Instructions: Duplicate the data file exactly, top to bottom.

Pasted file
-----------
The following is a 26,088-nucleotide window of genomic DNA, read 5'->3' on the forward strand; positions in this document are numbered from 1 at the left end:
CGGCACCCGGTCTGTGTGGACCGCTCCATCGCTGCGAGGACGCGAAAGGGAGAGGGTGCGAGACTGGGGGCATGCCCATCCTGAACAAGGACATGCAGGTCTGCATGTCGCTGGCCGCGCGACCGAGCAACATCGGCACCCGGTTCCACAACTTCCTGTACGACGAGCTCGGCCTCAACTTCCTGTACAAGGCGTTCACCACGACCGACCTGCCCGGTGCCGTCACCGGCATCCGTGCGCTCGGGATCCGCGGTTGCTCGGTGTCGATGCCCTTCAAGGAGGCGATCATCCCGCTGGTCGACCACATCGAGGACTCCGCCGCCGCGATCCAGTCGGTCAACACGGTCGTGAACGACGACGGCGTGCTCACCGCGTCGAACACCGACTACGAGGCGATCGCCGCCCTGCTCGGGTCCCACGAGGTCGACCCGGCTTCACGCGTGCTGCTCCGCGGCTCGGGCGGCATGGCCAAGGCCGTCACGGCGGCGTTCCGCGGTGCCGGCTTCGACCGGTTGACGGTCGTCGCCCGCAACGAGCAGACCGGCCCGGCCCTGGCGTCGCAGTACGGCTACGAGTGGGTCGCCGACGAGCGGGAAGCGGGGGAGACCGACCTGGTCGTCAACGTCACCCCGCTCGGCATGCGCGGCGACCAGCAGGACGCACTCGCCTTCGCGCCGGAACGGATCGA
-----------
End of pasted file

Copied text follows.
The following is a 26,088-nucleotide window of genomic DNA, read 5'->3' on the forward strand; positions in this document are numbered from 1 at the left end:
CGGCACCCGGTCTGTGTGGACCGCTCCATCGCTGCGAGGACGCGAAAGGGAGAGGGTGCGAGACTGGGGGCATGCCCATCCTGAACAAGGACATGCAGGTCTGCATGTCGCTGGCCGCGCGACCGAGCAACATCGGCACCCGGTTCCACAACTTCCTGTACGACGAGCTCGGCCTCAACTTCCTGTACAAGGCGTTCACCACGACCGACCTGCCCGGTGCCGTCACCGGCATCCGTGCGCTCGGGATCCGCGGTTGCTCGGTGTCGATGCCCTTCAAGGAGGCGATCATCCCGCTGGTCGACCACATCGAGGACTCCGCCGCCGCGATCCAGTCGGTCAACACGGTCGTGAACGACGACGGCGTGCTCACCGCGTCGAACACCGACTACGAGGCGATCGCCGCCCTGCTCGGGTCCCACGAGGTCGACCCGGCTTCACGCGTGCTGCTCCGCGGCTCGGGCGGCATGGCCAAGGCCGTCACGGCGGCGTTCCGCGGTGCCGGCTTCGACCGGTTGACGGTCGTCGCCCGCAACGAGCAGACCGGCCCGGCCCTGGCGTCGCAGTACGGCTACGAGTGGGTCGCCGACGAGCGGGAAGCGGGGGAGACCGACCTGGTCGTCAACGTCACCCCGCTCGGCATGCGCGGCGACCAGCAGGACGCACTCGCCTTCGCGCCGGAACGGATCGA